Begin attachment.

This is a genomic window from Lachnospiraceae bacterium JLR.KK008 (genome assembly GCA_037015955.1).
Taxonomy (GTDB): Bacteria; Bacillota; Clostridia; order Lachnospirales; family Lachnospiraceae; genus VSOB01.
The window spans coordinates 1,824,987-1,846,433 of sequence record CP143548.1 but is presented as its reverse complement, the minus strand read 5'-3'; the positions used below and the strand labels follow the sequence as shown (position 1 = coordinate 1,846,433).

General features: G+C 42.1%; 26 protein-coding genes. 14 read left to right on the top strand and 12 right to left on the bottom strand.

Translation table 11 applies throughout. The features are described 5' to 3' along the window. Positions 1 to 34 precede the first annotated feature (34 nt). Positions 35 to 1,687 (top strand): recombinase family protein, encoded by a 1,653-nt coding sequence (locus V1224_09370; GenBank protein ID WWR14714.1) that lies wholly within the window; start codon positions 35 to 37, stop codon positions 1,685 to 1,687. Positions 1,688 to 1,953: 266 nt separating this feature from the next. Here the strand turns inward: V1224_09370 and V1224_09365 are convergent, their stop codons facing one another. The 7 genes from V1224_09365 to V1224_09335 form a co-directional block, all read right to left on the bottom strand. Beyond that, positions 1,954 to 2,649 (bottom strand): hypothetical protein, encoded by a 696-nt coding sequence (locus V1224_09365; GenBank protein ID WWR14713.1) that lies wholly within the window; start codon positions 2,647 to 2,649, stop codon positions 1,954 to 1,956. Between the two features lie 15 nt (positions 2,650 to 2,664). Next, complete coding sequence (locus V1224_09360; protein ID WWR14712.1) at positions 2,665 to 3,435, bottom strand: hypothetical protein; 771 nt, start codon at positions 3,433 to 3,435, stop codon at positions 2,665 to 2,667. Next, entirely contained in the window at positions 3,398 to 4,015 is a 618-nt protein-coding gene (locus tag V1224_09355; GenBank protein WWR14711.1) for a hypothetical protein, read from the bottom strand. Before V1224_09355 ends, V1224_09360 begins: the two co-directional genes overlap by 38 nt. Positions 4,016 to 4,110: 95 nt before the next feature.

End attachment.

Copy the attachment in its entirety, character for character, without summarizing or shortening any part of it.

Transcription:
This is a genomic window from Lachnospiraceae bacterium JLR.KK008 (genome assembly GCA_037015955.1).
Taxonomy (GTDB): Bacteria; Bacillota; Clostridia; order Lachnospirales; family Lachnospiraceae; genus VSOB01.
The window spans coordinates 1,824,987-1,846,433 of sequence record CP143548.1 but is presented as its reverse complement, the minus strand read 5'-3'; the positions used below and the strand labels follow the sequence as shown (position 1 = coordinate 1,846,433).

General features: G+C 42.1%; 26 protein-coding genes. 14 read left to right on the top strand and 12 right to left on the bottom strand.

Translation table 11 applies throughout. The features are described 5' to 3' along the window. Positions 1 to 34 precede the first annotated feature (34 nt). Positions 35 to 1,687 (top strand): recombinase family protein, encoded by a 1,653-nt coding sequence (locus V1224_09370; GenBank protein ID WWR14714.1) that lies wholly within the window; start codon positions 35 to 37, stop codon positions 1,685 to 1,687. Positions 1,688 to 1,953: 266 nt separating this feature from the next. Here the strand turns inward: V1224_09370 and V1224_09365 are convergent, their stop codons facing one another. The 7 genes from V1224_09365 to V1224_09335 form a co-directional block, all read right to left on the bottom strand. Beyond that, positions 1,954 to 2,649 (bottom strand): hypothetical protein, encoded by a 696-nt coding sequence (locus V1224_09365; GenBank protein ID WWR14713.1) that lies wholly within the window; start codon positions 2,647 to 2,649, stop codon positions 1,954 to 1,956. Between the two features lie 15 nt (positions 2,650 to 2,664). Next, complete coding sequence (locus V1224_09360; protein ID WWR14712.1) at positions 2,665 to 3,435, bottom strand: hypothetical protein; 771 nt, start codon at positions 3,433 to 3,435, stop codon at positions 2,665 to 2,667. Next, entirely contained in the window at positions 3,398 to 4,015 is a 618-nt protein-coding gene (locus tag V1224_09355; GenBank protein WWR14711.1) for a hypothetical protein, read from the bottom strand. Before V1224_09355 ends, V1224_09360 begins: the two co-directional genes overlap by 38 nt. Positions 4,016 to 4,110: 95 nt before the next feature.